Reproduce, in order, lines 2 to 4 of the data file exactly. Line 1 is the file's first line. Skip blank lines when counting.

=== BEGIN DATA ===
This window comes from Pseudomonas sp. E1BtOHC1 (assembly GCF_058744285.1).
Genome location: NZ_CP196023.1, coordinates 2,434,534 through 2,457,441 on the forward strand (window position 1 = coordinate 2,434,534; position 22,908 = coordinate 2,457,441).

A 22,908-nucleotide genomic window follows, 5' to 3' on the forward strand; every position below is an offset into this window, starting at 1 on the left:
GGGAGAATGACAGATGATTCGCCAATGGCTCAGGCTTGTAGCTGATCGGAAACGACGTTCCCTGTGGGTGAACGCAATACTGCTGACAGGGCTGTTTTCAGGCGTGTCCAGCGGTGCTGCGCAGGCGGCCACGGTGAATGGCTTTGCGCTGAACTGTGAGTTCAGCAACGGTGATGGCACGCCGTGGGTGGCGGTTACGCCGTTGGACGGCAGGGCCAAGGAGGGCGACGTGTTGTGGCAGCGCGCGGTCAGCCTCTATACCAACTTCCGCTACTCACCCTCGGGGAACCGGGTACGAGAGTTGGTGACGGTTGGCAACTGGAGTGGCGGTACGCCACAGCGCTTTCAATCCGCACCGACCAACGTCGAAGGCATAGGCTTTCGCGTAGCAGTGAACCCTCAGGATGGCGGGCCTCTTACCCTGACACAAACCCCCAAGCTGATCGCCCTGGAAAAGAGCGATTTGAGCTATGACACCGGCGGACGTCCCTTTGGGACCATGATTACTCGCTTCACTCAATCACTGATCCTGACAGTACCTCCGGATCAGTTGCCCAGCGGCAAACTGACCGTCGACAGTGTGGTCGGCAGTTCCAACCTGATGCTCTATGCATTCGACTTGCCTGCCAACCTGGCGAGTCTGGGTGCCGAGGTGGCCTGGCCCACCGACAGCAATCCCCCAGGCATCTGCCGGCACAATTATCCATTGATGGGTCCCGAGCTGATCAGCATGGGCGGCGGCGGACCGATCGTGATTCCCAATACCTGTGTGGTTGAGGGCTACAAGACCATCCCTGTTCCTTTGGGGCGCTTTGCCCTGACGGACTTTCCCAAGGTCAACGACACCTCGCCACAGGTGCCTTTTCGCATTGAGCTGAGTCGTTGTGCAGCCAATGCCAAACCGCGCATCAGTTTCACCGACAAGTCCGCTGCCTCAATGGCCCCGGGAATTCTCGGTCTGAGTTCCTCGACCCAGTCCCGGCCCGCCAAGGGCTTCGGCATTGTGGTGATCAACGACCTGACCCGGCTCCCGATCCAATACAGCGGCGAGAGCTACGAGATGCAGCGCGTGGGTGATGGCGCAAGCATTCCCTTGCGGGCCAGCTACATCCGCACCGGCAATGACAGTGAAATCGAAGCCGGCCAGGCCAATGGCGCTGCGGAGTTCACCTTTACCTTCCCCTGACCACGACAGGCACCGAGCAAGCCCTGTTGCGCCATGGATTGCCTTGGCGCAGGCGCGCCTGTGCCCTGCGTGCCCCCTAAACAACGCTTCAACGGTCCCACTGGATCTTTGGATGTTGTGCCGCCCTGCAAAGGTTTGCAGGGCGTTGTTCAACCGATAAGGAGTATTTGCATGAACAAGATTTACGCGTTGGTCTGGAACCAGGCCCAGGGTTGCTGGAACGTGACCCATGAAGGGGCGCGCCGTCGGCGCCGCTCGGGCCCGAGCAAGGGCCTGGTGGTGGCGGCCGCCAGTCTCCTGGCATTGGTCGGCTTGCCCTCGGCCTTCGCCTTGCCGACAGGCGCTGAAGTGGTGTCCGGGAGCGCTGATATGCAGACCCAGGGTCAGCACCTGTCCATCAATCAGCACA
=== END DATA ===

Genome location: NZ_CP196023.1, coordinates 2,434,534 through 2,457,441 on the forward strand (window position 1 = coordinate 2,434,534; position 22,908 = coordinate 2,457,441).

A 22,908-nucleotide genomic window follows, 5' to 3' on the forward strand; every position below is an offset into this window, starting at 1 on the left:
GGGAGAATGACAGATGATTCGCCAATGGCTCAGGCTTGTAGCTGATCGGAAACGACGTTCCCTGTGGGTGAACGCAATACTGCTGACAGGGCTGTTTTCAGGCGTGTCCAGCGGTGCTGCGCAGGCGGCCACGGTGAATGGCTTTGCGCTGAACTGTGAGTTCAGCAACGGTGATGGCACGCCGTGGGTGGCGGTTACGCCGTTGGACGGCAGGGCCAAGGAGGGCGACGTGTTGTGGCAGCGCGCGGTCAGCCTCTATACCAACTTCCGCTACTCACCCTCGGGGAACCGGGTACGAGAGTTGGTGACGGTTGGCAACTGGAGTGGCGGTACGCCACAGCGCTTTCAATCCGCACCGACCAACGTCGAAGGCATAGGCTTTCGCGTAGCAGTGAACCCTCAGGATGGCGGGCCTCTTACCCTGACACAAACCCCCAAGCTGATCGCCCTGGAAAAGAGCGATTTGAGCTATGACACCGGCGGACGTCCCTTTGGGACCATGATTACTCGCTTCACTCAATCACTGATCCTGACAGTACCTCCGGATCAGTTGCCCAGCGGCAAACTGACCGTCGACAGTGTGGTCGGCAGTTCCAACCTGATGCTCTATGCATTCGACTTGCCTGCCAACCTGGCGAGTCTGGGTGCCGAGGTGGCCTGGCCCACCGACAGCAATCCCCCAGGCATCTGCCGGCACAATTATCCATTGATGGGTCCCGAGCTGATCAGCATGGGCGGCGGCGGACCGATCGTGATTCCCAATACCTGTGTGGTTGAGGGCTACAAGACCATCCCTGTTCCTTTGGGGCGCTTTGCCCTGACGGACTTTCCCAAGGTCAACGACACCTCGCCACAGGTGCCTTTTCGCATTGAGCTGAGTCGTTGTGCAGCCAATGCCAAACCGCGCATCAGTTTCACCGACAAGTCCGCTGCCTCAATGGCCCCGGGAATTCTCGGTCTGAGTTCCTCGACCCAGTCCCGGCCCGCCAAGGGCTTCGGCATTGTGGTGATCAACGACCTGACCCGGCTCCCGATCCAATACAGCGGCGAGAGCTACGAGATGCAGCGCGTGGGTGATGGCGCAAGCATTCCCTTGCGGGCCAGCTACATCCGCACCGGCAATGACAGTGAAATCGAAGCCGGCCAGGCCAATGGCGCTGCGGAGTTCACCTTTACCTTCCCCTGACCACGACAGGCACCGAGCAAGCCCTGTTGCGCCATGGATTGCCTTGGCGCAGGCGCGCCTGTGCCCTGCGTGCCCCCTAAACAACGCTTCAACGGTCCCACTGGATCTTTGGATGTTGTGCCGCCCTGCAAAGGTTTGCAGGGCGTTGTTCAACCGATAAGGAGTATTTGCATGAACAAGATTTACGCGTTGGTCTGGAACCAGGCCCAGGGTTGCTGGAACGTGACCCATGAAGGGGCGCGCCGTCGGCGCCGCTCGGGCCCGAGCAAGGGCCTGGTGGTGGCGGCCGCCAGTCTCCTGGCATTGGTCGGCTTGCCCTCGGCCTTCGCCTTGCCGACAGGCGCTGAAGTGGTGTCCGGGAGCGCTGATATGCAGACCCAGGGTCAGCACCTGTCCATCAATCAGCACA